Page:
A nice way to add a little sophistication to your Jack Rose is to split the Applejack base with a Calvados.  This gives the drink a rounder, "apple-ier" profile that’s a bit more nuanced, whereas with American apple brandy it's more bracing.  Some prefer this version, though I like stiff, bracing qualities of the straight applejack.   More of the difference between the two styles of apple brandy on the Applejack Old Fashioned page.

 
 

Variations & Close Relatives

Pan American Clipper

A nifty Jack Rose variation that is, in some ways, superior.  The simple addition of a little absinthe gives the drink an herbaceous boost and a touch more complexity.  This recipe first appeared in Charles H. Baker’s influential 1939 book: The Gentleman's Companion: Being an Exotic Drinking Book or Around the World with Jigger, Beaker, and Flask.  He recommends calvados, but I personally think applejack is the way to go. The only explanation he offers for the recipe’s origin is that he found it in a notebook of an aviator friend’s who purportedly enjoyed them (off duty of course).  Some bartenders prefer to rinse the glass in absinthe, a la the Sazerac, but I think a few dashes is more effective.  

 

  • 2 oz apple brandy (preferably Laird's 100 proof)

  • scant ½ oz lemon juice

  • scant ½ oz lime juice

  • ¾ oz grenadine

  • 3-4 dashes absinthe

 

Combine all ingredients in a shaker and fill with ice.  Shake for about 8 seconds and strain into a chilled coupe or martini glass. 

Pink Lady

The Pink Lady is not a direct relative of the Jack Rose, but it is at least a second cousin (in truth, it has more in common with the Clover Club).  But like the Jack Rose, it also first appeared in Jack Straub’s “Drinks”, suggesting the two were cut from a similar cloth.  

 

This drink is delightfully bright, fruit-forward, and delicious.  Additionally, it is perfect for teaching a lesson to men who correlate the name and appearance of the cocktails they drink with their perceived level of masculinity (more on my opinion of those types of guys here).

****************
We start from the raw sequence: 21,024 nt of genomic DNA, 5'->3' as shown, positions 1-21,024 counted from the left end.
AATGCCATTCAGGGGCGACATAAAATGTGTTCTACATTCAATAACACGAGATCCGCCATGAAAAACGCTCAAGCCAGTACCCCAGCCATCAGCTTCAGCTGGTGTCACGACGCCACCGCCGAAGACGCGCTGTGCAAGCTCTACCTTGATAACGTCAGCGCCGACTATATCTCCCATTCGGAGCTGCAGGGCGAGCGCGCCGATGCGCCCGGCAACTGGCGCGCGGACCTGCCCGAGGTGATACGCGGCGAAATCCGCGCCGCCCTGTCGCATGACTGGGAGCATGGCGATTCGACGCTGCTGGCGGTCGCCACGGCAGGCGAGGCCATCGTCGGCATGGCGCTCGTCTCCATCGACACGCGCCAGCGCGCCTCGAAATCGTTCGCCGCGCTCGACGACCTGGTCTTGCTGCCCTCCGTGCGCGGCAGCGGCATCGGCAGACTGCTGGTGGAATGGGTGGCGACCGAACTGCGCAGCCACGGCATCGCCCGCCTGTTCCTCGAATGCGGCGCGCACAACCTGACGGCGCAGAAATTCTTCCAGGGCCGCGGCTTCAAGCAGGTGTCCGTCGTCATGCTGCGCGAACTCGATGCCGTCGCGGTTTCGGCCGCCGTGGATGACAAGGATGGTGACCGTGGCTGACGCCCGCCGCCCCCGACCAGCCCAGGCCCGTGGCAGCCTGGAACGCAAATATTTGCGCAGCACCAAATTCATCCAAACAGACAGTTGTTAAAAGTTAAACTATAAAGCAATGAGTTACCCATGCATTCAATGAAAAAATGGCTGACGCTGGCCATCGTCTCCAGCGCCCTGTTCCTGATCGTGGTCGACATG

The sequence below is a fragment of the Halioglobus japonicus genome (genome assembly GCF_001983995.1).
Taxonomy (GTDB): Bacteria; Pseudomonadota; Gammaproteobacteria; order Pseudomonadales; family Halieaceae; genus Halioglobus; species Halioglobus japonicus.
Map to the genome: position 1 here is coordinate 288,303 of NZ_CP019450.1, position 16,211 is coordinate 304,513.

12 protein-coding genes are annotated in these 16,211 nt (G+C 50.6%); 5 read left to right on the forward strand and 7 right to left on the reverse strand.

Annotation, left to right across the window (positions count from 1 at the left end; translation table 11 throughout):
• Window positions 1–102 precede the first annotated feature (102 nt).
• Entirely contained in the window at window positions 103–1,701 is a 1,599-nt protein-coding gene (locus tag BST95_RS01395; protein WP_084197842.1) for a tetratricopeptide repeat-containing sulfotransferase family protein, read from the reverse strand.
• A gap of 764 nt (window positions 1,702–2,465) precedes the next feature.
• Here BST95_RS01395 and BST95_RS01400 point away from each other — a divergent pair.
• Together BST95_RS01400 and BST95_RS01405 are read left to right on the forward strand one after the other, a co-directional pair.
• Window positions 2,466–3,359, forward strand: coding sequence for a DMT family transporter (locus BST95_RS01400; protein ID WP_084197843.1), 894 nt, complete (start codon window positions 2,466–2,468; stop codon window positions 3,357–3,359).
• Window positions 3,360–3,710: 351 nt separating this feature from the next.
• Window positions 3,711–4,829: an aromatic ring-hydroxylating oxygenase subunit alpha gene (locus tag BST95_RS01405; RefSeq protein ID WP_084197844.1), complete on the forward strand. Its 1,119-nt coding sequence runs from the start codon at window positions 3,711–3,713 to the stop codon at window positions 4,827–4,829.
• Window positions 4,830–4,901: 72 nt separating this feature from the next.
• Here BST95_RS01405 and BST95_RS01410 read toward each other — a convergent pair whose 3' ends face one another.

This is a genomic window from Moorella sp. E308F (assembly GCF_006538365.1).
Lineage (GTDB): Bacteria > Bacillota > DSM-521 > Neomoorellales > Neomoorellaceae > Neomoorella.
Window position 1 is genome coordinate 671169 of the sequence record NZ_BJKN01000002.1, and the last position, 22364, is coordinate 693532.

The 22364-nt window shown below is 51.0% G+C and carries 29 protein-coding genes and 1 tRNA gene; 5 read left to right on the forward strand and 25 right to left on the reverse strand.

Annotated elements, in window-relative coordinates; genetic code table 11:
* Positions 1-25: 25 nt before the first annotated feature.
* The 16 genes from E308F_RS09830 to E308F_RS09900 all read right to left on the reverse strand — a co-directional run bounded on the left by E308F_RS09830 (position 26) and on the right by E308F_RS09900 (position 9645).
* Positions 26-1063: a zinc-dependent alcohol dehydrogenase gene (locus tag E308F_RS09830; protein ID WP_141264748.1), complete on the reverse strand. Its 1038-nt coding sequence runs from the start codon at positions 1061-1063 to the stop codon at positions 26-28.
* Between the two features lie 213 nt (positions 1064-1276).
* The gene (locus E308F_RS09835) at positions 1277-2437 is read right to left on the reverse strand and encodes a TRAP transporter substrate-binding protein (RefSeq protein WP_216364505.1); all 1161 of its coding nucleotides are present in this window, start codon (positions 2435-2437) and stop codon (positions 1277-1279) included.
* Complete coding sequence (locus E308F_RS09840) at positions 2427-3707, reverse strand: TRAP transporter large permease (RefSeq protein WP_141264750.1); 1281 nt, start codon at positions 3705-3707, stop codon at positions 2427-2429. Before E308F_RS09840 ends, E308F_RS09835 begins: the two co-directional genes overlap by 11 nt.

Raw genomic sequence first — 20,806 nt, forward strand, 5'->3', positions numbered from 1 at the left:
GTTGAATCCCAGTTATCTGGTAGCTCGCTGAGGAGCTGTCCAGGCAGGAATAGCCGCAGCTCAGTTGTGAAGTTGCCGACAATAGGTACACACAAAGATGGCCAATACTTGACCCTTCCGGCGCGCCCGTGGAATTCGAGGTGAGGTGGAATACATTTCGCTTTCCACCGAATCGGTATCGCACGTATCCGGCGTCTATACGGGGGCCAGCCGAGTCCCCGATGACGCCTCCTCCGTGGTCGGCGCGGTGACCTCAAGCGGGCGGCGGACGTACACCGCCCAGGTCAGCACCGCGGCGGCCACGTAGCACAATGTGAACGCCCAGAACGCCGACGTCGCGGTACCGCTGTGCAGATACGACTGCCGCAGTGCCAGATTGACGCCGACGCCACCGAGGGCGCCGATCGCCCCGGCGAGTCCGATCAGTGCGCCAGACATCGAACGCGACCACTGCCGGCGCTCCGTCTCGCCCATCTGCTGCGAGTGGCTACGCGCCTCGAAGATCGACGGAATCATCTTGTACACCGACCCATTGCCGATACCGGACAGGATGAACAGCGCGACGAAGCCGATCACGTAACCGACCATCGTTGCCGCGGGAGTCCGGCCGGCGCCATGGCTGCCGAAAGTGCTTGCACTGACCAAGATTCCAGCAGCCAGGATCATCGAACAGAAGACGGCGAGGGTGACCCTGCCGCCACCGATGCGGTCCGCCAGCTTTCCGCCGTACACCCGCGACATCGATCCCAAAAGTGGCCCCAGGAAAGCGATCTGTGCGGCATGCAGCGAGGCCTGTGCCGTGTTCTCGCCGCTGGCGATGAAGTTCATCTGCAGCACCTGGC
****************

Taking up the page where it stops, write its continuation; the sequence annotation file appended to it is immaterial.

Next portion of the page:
• 1½ oz gin

  • ½ oz apple brandy or applejack

  • ¾ oz lemon juice

  • ½ oz grenadine

  • ¼ oz simple syrup

  • ½ oz egg white (or about half of a small egg white)

Combine all ingredients in a shaker, shake with no ice for 6-8 seconds to emulsify the egg white.   Fill shaker with ice, shake for about 8 seconds, and fine strain into a chilled coupe or martini glass. 

Jack Rose Origin Story

According to David Wondrich in his always reliable book Imbibe!, the Jack Rose was likely invented at Eberline’s, a popular Wall Street bar, sometime in the 1880 or 90s.  The name was first printed in 1899 by a reporter who had been drinking there. 

Early recipes differ in detail from one another - as they often do for cocktails of this era. Some call for lemon juice - including the first printed recipe in 1905. Others have orange juice, raspberries, and “cider brandy”. 

 

Jack Straub’s recipe in his 1914 book, with it’s amusingly literal title, “Drinks”, is the oldest that most resembles today’s incarnation: applejack, lime, and grenadine, served straight up.

 

Mexican Firing Squad

This drink is essentially a margarita with grenadine.  Which may sound a little humdrum, but the spice from the Angostura bitters, coupled with the vegetal agave flavors and pomegranate, really make it spin.  I like to split the grenadine with a little simple syrup - the flavors harmonize a better that way.

 

This one also first appeared in Charles H. Baker’s Jigger, Beaker, and Flask, in which he recounts how he encountered at La Cucuracha Bar in 1937 Mexico City. “Use a tall glass and snap fingers at the consequences,” he warns (whatever that means).  For what it’s worth, I prefer a rocks glass.

 

I’ll also note that this drink has perhaps the coolest name of all time.  And though it suggests that drinking one is like facing execution, in reality, it will get you no more, or less, drunk than any other typical cocktail.

 

  • 2 oz blanco tequila

  • ¾ oz lime juice

  • ½ oz grenadine

  • ¼ oz simple syrup

  • 2-3 dashes Angostura bitters

 

Combine all ingredients in a shaker and fill with ice.  Shake for about 8 seconds and strain into a rock glass over fresh ice.

 

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tom@socialhourcocktails.com Brooklyn, NY